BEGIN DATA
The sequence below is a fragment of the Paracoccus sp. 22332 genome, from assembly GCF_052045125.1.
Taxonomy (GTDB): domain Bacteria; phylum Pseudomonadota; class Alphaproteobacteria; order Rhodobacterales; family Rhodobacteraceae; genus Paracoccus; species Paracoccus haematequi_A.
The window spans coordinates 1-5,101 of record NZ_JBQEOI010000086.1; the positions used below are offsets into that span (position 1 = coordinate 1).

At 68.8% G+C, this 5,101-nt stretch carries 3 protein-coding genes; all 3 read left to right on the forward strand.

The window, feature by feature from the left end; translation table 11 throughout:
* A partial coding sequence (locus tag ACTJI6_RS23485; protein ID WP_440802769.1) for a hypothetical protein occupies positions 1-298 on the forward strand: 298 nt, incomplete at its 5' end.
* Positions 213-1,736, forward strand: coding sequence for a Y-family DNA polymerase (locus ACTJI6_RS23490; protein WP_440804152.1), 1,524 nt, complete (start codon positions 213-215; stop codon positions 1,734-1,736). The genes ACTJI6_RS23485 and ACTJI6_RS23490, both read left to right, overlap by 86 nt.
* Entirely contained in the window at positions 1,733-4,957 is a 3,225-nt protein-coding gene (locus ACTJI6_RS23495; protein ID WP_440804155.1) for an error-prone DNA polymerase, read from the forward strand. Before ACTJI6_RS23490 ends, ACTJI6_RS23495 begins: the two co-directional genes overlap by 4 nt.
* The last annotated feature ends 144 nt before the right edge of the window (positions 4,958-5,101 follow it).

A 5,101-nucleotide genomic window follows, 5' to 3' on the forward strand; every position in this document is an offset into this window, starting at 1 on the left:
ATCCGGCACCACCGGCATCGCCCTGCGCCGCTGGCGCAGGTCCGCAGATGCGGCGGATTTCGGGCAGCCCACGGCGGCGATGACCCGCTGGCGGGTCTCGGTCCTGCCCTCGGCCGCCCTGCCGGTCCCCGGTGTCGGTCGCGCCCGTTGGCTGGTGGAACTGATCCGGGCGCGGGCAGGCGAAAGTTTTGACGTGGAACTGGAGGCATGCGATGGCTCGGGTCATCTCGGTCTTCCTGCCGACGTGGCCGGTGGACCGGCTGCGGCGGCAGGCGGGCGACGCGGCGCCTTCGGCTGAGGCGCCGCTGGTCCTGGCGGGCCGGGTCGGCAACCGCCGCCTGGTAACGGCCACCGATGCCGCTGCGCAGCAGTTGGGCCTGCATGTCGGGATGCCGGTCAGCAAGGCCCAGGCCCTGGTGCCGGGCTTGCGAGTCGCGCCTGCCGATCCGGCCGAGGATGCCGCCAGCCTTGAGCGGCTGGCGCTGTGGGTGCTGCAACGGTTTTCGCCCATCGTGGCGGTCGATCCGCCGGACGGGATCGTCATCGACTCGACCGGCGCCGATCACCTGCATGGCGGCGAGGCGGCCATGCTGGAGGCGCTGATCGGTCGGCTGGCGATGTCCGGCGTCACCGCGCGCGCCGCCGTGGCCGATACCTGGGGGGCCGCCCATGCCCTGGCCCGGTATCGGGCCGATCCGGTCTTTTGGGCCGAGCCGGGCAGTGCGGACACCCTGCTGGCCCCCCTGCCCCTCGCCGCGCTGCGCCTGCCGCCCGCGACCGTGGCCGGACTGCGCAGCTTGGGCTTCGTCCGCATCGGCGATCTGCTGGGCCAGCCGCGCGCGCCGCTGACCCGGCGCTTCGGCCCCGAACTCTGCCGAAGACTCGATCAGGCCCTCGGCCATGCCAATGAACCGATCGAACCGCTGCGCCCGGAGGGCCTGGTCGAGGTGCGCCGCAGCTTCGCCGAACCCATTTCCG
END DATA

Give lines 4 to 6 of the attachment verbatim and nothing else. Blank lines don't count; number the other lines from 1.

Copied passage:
At 68.8% G+C, this 5,101-nt stretch carries 3 protein-coding genes; all 3 read left to right on the forward strand.

The window, feature by feature from the left end; translation table 11 throughout:
* A partial coding sequence (locus tag ACTJI6_RS23485; protein ID WP_440802769.1) for a hypothetical protein occupies positions 1-298 on the forward strand: 298 nt, incomplete at its 5' end.